With that in mind, it might be a good idea to have some idea of where to go, should our economy take a major hit and we end up in another recession.
If there was a contest over which state fared the best in the Great Recession, Texas would be the clear winner. The Lone Star state was the least affected by the recession and recovered from it the fastest. Some parts of the state, like McAllen, one of the fastest growing areas in the country, still had respectable new home construction figures, while the rest of the nation’s construction workers sat at home, waiting for things to get better.
Those in the know (mostly businessmen and politicians) like to brag that Texas has the 15th largest economy in the world. That’s compared to nations, not just other states. The state’s diversified economy is more insulated from economic fluctuation that hits only one sector. Besides that, there is plenty of land available for living off grid, with less regulation than many other states.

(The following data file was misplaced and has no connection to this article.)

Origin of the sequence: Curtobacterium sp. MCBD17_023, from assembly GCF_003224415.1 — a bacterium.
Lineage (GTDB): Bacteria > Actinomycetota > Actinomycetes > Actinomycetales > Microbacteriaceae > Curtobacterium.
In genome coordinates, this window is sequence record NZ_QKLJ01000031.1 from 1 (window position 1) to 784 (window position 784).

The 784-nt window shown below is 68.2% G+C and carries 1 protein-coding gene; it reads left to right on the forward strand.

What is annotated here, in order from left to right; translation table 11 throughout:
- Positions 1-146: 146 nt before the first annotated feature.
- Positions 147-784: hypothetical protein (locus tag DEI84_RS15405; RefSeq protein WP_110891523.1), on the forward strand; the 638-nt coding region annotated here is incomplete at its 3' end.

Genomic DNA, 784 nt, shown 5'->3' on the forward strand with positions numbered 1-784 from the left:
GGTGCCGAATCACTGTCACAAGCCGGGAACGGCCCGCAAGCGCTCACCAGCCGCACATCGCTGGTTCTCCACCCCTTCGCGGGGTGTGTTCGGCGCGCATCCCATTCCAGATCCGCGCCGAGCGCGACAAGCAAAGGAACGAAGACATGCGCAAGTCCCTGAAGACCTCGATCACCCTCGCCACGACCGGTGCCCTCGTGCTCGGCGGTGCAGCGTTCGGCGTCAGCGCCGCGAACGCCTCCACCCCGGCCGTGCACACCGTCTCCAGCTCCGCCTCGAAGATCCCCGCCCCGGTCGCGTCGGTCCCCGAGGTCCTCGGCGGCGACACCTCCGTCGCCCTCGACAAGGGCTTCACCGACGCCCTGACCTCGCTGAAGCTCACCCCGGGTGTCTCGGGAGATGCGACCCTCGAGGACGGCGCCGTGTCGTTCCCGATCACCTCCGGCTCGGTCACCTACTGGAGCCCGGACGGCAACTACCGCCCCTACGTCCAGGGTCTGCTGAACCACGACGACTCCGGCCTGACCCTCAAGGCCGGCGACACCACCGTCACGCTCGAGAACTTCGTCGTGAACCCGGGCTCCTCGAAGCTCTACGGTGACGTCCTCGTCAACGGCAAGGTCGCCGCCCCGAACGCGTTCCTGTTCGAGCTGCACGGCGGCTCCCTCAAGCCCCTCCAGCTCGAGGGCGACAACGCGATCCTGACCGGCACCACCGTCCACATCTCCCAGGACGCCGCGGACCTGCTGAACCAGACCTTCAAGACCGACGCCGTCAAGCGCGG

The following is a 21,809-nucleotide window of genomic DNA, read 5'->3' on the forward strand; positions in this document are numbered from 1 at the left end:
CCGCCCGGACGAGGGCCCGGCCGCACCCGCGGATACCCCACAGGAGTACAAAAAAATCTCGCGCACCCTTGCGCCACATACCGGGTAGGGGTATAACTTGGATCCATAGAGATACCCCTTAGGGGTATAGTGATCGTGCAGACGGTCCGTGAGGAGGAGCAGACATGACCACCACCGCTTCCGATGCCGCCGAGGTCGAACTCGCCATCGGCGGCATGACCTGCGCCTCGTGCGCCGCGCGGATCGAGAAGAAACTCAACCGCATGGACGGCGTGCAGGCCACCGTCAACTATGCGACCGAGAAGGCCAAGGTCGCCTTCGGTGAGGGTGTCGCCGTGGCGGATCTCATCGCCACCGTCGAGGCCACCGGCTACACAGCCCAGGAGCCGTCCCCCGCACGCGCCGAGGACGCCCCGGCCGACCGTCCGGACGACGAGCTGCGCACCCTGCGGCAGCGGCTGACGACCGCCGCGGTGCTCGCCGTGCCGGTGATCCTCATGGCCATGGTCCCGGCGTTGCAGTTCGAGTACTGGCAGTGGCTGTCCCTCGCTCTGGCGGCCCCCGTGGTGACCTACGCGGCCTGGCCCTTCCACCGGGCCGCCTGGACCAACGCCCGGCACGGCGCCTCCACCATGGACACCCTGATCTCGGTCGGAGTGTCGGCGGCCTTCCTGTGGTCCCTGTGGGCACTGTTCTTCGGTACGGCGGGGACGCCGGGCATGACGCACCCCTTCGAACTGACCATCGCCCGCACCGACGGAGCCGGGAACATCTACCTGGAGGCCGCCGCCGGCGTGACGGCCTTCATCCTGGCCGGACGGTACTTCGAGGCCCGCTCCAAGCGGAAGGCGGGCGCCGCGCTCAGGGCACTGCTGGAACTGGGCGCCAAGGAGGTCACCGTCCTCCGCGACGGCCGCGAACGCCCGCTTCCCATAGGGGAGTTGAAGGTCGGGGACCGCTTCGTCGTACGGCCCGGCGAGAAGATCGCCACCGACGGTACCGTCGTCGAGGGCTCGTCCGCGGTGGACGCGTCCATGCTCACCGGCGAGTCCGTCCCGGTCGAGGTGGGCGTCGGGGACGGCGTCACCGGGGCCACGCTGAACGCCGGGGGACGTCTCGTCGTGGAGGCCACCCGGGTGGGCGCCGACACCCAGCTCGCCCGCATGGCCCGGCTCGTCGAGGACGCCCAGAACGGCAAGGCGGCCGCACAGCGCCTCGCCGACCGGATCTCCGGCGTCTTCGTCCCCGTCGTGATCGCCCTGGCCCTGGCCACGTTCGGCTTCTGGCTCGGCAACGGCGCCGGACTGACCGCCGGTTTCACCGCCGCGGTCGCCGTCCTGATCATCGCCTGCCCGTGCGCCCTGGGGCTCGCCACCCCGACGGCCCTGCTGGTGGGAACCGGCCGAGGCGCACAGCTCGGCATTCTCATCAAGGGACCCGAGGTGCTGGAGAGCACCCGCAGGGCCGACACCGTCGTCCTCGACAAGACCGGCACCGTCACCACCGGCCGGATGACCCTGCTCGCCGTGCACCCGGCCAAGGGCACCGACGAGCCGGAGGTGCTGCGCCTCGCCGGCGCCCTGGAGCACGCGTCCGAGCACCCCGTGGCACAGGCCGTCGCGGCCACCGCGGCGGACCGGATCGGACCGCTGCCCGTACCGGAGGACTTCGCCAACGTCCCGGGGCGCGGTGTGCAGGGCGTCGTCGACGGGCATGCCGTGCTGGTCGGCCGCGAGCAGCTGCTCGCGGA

One wouldn’t expect it, but the Dakotas, especially North Dakota are amongst the nation’s best financial performers in many categories. That extends out to include the rest of the Northern Midwestern states as well. Between agriculture and a renewed oil boom, cue to fracking, these states have low unemployment and solid state government finances, mostly operating with fiscal surpluses.
Nebraska, a close neighbor, has the most diverse economy in the country, with its’ top industries accounting for only 4.97% of the state’s GDP. That keeps Nebraska from suffering economic fluctuations in specific industries, just like Texas.